What is jazz? While musicologists make their living out of defining that elusive, peculiarly American musical idiom, they're going to have to deal with a new explosion of pop stars-turned-crossover jazz artists. This year's Bell Atlantic Jazz Festival will include performances by acts such as Elvis Costello, Mickey Hart, Al Green, Dr. John, Stereolab, Los Lobos, and Me'Shell Ndegéocello, all better known for their work in pop and rock.
The summer festival is, in fact, a four-part series of performances to be held in Washington, D.C. (May 4-7), Philadelphia (May 11-14), Boston (May 17-21), and New York (June 1-11). As well as the aforementioned hit-makers, the lineup also features jazz pioneers like the 70-year-old Ornette Coleman, percussionist Max Roach, the Sun Ra Arkestra, and a musical tribute to the legendary trumpeter Louis Armstrong.
If you can't make it to any of the festival sites, you can still see archived performances on the Web site www.jazze.com.
Costello will appear at the New York dates. He's performing in the opera Welcome to the Voice, written by longtime Attractions keyboardist Steve Nieve. The New York leg of the festival also hopes to draw nascent jazz fans with appearances by drone rockers Stereolab, New Orleans' Neville Brothers, and bluesman Robert Cray to a variety of venues, including Central Park and the Knitting Factory.
Los Lobos will appear at the Washington, D.C., dates. The nation's capital also plays host to the Armstrong tribute. Scheduled to participate are bassist Christian McBride, trumpeter Roy Hargrove, and Melba Joyce, who has sung with artists like Smokey Robinson. In Washington you can also see saxophonist Ravi Coltrane, pianist Paul Bley, and Ali Akbar Khan, a 78-year-old Bangladeshi sador virtuoso who has been known to practice for up to 18 hours a day. Showoff.
Ndegéocello and Hart will play Philadelphia with the Groove Collective and the Jazz Mandolin Project, respectively. If that isn't daunting enough, in Boston you can catch Greg Osby, one of the era's most intrepid saxophonists; Also scheduled for Beantown is popular jam band Medeski, Martin & Wood, bop-inspired guitarist Mark Elf, and the William Hooker Trio
In New York, saxophonist Ornette Coleman - considered one of the most innovative composers of the last century - is debuting three new works. The venerable renegade will play with two trios. Longtime Coleman cohorts bassist Charlie Haden and drummer Billy Higgins will accompany him in the first trio, and Charnett Moffett (bass) and Ornette's son Denardo Coleman (drums) play in the second unit.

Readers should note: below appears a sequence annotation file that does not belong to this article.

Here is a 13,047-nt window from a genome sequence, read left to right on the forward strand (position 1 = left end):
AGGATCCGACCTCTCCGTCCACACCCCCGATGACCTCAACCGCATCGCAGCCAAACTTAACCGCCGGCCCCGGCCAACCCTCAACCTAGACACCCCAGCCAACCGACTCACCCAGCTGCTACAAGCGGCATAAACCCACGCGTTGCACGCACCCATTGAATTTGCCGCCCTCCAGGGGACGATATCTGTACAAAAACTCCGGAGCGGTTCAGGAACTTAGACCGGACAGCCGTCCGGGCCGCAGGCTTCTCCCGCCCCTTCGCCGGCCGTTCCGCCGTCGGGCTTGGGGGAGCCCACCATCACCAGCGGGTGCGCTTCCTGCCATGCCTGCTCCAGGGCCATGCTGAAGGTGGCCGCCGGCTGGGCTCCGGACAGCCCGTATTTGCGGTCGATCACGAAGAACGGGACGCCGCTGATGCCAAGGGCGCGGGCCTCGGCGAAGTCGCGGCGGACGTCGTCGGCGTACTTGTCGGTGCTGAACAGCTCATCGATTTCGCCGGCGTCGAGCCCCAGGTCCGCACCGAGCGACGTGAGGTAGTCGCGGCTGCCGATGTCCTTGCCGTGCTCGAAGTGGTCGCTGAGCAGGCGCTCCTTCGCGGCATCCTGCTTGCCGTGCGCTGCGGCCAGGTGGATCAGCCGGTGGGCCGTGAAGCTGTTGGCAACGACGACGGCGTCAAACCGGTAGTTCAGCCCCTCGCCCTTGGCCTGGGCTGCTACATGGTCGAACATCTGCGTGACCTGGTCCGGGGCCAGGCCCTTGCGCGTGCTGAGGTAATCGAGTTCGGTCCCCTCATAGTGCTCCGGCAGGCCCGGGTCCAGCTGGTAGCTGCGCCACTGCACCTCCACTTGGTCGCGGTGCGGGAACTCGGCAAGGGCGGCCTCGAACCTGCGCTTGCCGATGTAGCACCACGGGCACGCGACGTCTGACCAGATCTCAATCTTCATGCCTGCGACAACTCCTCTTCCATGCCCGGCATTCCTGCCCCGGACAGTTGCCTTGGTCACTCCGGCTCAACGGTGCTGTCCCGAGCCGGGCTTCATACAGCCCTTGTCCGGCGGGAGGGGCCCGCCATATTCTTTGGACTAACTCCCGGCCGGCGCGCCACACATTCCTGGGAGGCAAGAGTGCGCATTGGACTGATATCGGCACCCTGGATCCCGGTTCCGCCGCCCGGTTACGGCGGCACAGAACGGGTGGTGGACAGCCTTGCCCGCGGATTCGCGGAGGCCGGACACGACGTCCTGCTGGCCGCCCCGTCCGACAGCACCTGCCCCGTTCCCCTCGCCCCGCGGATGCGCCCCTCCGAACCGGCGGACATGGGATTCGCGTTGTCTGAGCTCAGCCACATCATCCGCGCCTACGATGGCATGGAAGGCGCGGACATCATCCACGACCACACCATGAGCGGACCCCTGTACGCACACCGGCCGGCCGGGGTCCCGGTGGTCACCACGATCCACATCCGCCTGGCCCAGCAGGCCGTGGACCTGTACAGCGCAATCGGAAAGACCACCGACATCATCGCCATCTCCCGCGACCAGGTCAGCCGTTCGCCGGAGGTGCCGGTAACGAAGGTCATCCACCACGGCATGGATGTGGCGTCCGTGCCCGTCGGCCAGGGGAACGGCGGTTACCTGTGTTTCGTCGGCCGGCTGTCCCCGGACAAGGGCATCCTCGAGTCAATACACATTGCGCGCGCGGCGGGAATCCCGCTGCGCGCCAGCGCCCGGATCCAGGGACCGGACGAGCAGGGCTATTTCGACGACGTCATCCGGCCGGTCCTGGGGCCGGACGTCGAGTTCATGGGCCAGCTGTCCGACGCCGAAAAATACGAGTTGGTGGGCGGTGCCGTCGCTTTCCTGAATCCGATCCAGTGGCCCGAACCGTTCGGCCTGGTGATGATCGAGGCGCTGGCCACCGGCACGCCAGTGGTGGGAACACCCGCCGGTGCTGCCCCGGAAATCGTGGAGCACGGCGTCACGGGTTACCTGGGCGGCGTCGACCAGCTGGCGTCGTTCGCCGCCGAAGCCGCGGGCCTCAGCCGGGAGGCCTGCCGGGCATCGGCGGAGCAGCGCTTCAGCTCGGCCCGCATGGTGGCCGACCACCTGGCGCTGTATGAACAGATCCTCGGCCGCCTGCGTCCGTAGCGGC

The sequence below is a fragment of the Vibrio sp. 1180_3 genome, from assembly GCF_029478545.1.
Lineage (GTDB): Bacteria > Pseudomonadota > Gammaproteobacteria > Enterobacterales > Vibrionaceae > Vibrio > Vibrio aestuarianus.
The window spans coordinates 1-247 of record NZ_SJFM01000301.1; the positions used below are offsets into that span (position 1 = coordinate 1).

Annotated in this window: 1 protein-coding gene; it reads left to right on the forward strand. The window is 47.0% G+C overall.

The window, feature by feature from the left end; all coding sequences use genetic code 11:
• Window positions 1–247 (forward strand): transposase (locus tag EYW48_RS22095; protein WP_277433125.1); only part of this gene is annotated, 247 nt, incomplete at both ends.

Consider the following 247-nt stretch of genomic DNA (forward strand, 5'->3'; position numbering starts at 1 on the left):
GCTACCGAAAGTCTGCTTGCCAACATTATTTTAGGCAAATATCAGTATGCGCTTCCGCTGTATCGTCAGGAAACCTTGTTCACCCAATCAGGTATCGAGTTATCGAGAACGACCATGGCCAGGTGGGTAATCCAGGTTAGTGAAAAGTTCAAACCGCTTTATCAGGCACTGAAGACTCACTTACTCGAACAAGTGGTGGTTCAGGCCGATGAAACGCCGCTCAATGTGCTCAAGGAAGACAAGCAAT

With telecommunications giant Bell Atlantic newly signed on as a sponsor, the Jazz Festival is hale and hearty. But another famed music gathering has just lost its main financial supporter. Ice cream makers Ben & Jerry's have announced they will no longer be supporting the Newport Folk Festival, which in the past has seen epochal performances from Bob Dylan and Joan Baez.
Ben & Jerry's said its reason for abandoning its 12-year support of the festival was because it wanted to set up its own. Spokeswoman Chrystie Heimert told Reuters, "We decided it was not the best use of our marketing dollars." Ben and Jerry's recent purchase by Unilever for $326 million may also have something to do with its change of priorities.
This year the festival will instead be sponsored by the Newport Creamery, another ice cream maker and restaurant chain based in Rhode Island. Bob Swain, the company's owner and president, said, "We're making history; it is the first time a Rhode Island company has sponsored this spectacular summer tradition. It is all part of our effort to closely identify our restaurants with our hometown. We are actively involved with our community and striving to bring the flavor of Newport into everything we do."
The festival will be held August 4-6 in Newport . The musical lineup will be announced next month.